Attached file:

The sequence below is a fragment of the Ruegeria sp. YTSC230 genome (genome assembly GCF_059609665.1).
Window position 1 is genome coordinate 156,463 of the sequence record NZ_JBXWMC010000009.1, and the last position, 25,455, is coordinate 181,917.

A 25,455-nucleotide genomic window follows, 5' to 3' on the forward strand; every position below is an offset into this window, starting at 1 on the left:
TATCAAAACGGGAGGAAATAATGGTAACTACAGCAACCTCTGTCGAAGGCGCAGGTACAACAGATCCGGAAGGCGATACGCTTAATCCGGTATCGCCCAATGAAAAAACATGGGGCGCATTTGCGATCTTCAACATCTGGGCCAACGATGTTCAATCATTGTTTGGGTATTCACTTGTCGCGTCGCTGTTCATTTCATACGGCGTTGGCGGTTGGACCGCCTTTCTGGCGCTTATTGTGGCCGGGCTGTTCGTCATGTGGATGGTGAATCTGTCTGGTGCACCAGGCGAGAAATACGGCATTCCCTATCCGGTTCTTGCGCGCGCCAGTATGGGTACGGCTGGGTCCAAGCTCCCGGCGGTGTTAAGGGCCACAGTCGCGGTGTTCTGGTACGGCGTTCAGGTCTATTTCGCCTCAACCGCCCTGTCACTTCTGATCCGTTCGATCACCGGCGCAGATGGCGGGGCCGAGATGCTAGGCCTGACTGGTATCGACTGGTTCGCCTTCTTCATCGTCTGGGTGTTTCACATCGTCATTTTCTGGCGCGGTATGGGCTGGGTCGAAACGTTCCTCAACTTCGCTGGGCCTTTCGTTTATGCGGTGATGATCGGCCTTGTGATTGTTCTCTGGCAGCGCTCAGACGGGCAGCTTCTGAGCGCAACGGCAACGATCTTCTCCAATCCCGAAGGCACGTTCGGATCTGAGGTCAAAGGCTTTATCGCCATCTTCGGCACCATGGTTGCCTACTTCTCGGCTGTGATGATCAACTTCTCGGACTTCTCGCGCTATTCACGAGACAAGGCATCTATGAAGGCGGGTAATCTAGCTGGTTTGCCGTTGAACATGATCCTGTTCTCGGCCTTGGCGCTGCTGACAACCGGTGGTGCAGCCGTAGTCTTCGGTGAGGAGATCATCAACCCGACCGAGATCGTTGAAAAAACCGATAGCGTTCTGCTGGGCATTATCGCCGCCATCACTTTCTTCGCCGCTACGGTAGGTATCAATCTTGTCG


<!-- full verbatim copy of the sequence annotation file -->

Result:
The sequence below is a fragment of the Ruegeria sp. YTSC230 genome (genome assembly GCF_059609665.1).
Window position 1 is genome coordinate 156,463 of the sequence record NZ_JBXWMC010000009.1, and the last position, 25,455, is coordinate 181,917.

A 25,455-nucleotide genomic window follows, 5' to 3' on the forward strand; every position below is an offset into this window, starting at 1 on the left:
TATCAAAACGGGAGGAAATAATGGTAACTACAGCAACCTCTGTCGAAGGCGCAGGTACAACAGATCCGGAAGGCGATACGCTTAATCCGGTATCGCCCAATGAAAAAACATGGGGCGCATTTGCGATCTTCAACATCTGGGCCAACGATGTTCAATCATTGTTTGGGTATTCACTTGTCGCGTCGCTGTTCATTTCATACGGCGTTGGCGGTTGGACCGCCTTTCTGGCGCTTATTGTGGCCGGGCTGTTCGTCATGTGGATGGTGAATCTGTCTGGTGCACCAGGCGAGAAATACGGCATTCCCTATCCGGTTCTTGCGCGCGCCAGTATGGGTACGGCTGGGTCCAAGCTCCCGGCGGTGTTAAGGGCCACAGTCGCGGTGTTCTGGTACGGCGTTCAGGTCTATTTCGCCTCAACCGCCCTGTCACTTCTGATCCGTTCGATCACCGGCGCAGATGGCGGGGCCGAGATGCTAGGCCTGACTGGTATCGACTGGTTCGCCTTCTTCATCGTCTGGGTGTTTCACATCGTCATTTTCTGGCGCGGTATGGGCTGGGTCGAAACGTTCCTCAACTTCGCTGGGCCTTTCGTTTATGCGGTGATGATCGGCCTTGTGATTGTTCTCTGGCAGCGCTCAGACGGGCAGCTTCTGAGCGCAACGGCAACGATCTTCTCCAATCCCGAAGGCACGTTCGGATCTGAGGTCAAAGGCTTTATCGCCATCTTCGGCACCATGGTTGCCTACTTCTCGGCTGTGATGATCAACTTCTCGGACTTCTCGCGCTATTCACGAGACAAGGCATCTATGAAGGCGGGTAATCTAGCTGGTTTGCCGTTGAACATGATCCTGTTCTCGGCCTTGGCGCTGCTGACAACCGGTGGTGCAGCCGTAGTCTTCGGTGAGGAGATCATCAACCCGACCGAGATCGTTGAAAAAACCGATAGCGTTCTGCTGGGCATTATCGCCGCCATCACTTTCTTCGCCGCTACGGTAGGTATCAATCTTGTCG